Danes Bring Light to the Holiday Season
By Nina York
Holidays are important in just about any culture, and reflect a great deal about the cultural entity that enjoys them. In our Western civilization, where Christianity plays a major role, the celebration of Christmas is the major religious observance of the year, although recent times have brought considerable commercialism into the picture.
Despite almost 100 years of American rule, our islands still carry an imprint of the Danish culture of former times, and the religious celebrations are no exception. There is an irony in that the religious fervor that was part of the Lutheran mission here in former times no longer appears to be part of the Danish culture today. Nonetheless, Danish visitors to the islands today find inspiration and joy in participating in the church services here, with their music and warmth, whether at Lutheran churches related to their own Danish State Church denomination or at more gospel-oriented congregations here. Many Danish visitors state that if Danish churches presented the kind of services offered here, they would be filled to capacity.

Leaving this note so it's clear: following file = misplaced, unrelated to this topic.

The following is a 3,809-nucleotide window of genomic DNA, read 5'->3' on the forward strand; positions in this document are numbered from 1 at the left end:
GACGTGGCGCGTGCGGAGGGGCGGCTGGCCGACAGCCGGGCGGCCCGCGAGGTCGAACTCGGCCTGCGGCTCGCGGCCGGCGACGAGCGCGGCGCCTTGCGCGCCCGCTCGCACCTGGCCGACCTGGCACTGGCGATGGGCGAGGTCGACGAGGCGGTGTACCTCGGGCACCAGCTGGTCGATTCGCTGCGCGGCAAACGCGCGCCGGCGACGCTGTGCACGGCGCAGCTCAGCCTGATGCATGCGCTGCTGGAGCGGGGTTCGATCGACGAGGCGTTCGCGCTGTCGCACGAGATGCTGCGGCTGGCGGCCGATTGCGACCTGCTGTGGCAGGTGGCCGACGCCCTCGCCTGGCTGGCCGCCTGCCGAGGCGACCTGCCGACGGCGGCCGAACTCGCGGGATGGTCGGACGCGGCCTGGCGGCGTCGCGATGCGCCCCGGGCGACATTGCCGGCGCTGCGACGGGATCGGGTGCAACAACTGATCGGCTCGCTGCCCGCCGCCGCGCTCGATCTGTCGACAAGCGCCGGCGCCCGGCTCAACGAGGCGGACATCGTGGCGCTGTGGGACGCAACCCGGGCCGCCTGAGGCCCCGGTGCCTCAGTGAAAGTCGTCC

While it is hard to imagine a tropical Christmas when you reside in chilly, dark Denmark at this time of year, the tradition of bringing light to this festival seems universal.
In Denmark, candles by the thousands bring light to the dark Nordic night. We have inherited part thereof, but another legacy from Denmark is the celebration as an official holiday of Christmas Second Day, just as we have also inherited the holidays of Maundy Thursday, Good Friday, and Easter Second Day. Presumably the added holidays were a cherished custom, then and now, and added to the relatively large number of official holidays enjoyed locally. Repeated attempts to eliminate some of these holidays as paid government holidays have met with considerable resistance.
Food is a major part of any Christmas celebration, but because of the great climate difference, as well as the distance food had to be carried, not many Danish foods gained a foothold here during the Danish period of 1733 to 1917. Danish recipes were sometimes adapted to whatever local ingredients were on hand. Because of our population having its origin from so many different nations, our traditional island cuisine has equally international roots, with many favorites also found in other Caribbean locations. Be sure to sample them at indigenous restaurants and at the holiday food fairs to get the true flavor of this island.